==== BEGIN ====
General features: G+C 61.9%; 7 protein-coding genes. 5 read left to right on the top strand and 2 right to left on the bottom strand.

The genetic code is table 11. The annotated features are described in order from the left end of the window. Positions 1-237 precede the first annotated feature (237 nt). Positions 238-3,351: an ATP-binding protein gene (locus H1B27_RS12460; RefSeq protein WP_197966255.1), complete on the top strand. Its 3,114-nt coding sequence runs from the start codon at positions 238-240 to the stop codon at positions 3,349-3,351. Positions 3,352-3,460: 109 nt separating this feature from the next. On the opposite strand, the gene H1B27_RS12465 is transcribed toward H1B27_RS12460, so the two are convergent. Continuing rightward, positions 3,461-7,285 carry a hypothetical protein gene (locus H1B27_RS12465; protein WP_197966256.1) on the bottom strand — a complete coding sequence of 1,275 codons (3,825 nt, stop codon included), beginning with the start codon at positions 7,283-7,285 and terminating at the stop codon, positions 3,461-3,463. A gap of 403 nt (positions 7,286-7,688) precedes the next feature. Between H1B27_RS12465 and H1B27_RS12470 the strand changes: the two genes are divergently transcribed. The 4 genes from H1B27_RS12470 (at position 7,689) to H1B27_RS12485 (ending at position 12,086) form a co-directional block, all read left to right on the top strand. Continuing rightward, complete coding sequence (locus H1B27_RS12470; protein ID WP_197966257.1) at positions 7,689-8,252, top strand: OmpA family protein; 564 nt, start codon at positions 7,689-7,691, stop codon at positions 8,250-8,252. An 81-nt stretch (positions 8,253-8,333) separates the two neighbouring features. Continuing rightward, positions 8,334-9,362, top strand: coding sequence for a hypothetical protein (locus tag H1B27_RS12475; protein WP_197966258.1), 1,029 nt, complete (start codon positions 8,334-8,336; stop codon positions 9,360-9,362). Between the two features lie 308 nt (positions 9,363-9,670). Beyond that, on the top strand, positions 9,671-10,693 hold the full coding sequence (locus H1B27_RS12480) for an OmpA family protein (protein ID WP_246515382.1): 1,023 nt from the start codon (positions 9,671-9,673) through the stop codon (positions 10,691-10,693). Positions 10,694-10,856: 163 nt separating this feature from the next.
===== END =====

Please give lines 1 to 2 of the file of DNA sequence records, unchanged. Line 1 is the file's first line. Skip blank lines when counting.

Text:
General features: G+C 61.9%; 7 protein-coding genes. 5 read left to right on the top strand and 2 right to left on the bottom strand.

The genetic code is table 11. The annotated features are described in order from the left end of the window. Positions 1-237 precede the first annotated feature (237 nt). Positions 238-3,351: an ATP-binding protein gene (locus H1B27_RS12460; RefSeq protein WP_197966255.1), complete on the top strand. Its 3,114-nt coding sequence runs from the start codon at positions 238-240 to the stop codon at positions 3,349-3,351. Positions 3,352-3,460: 109 nt separating this feature from the next. On the opposite strand, the gene H1B27_RS12465 is transcribed toward H1B27_RS12460, so the two are convergent. Continuing rightward, positions 3,461-7,285 carry a hypothetical protein gene (locus H1B27_RS12465; protein WP_197966256.1) on the bottom strand — a complete coding sequence of 1,275 codons (3,825 nt, stop codon included), beginning with the start codon at positions 7,283-7,285 and terminating at the stop codon, positions 3,461-3,463. A gap of 403 nt (positions 7,286-7,688) precedes the next feature. Between H1B27_RS12465 and H1B27_RS12470 the strand changes: the two genes are divergently transcribed. The 4 genes from H1B27_RS12470 (at position 7,689) to H1B27_RS12485 (ending at position 12,086) form a co-directional block, all read left to right on the top strand. Continuing rightward, complete coding sequence (locus H1B27_RS12470; protein ID WP_197966257.1) at positions 7,689-8,252, top strand: OmpA family protein; 564 nt, start codon at positions 7,689-7,691, stop codon at positions 8,250-8,252. An 81-nt stretch (positions 8,253-8,333) separates the two neighbouring features. Continuing rightward, positions 8,334-9,362, top strand: coding sequence for a hypothetical protein (locus tag H1B27_RS12475; protein WP_197966258.1), 1,029 nt, complete (start codon positions 8,334-8,336; stop codon positions 9,360-9,362). Between the two features lie 308 nt (positions 9,363-9,670). Beyond that, on the top strand, positions 9,671-10,693 hold the full coding sequence (locus H1B27_RS12480) for an OmpA family protein (protein ID WP_246515382.1): 1,023 nt from the start codon (positions 9,671-9,673) through the stop codon (positions 10,691-10,693). Positions 10,694-10,856: 163 nt separating this feature from the next.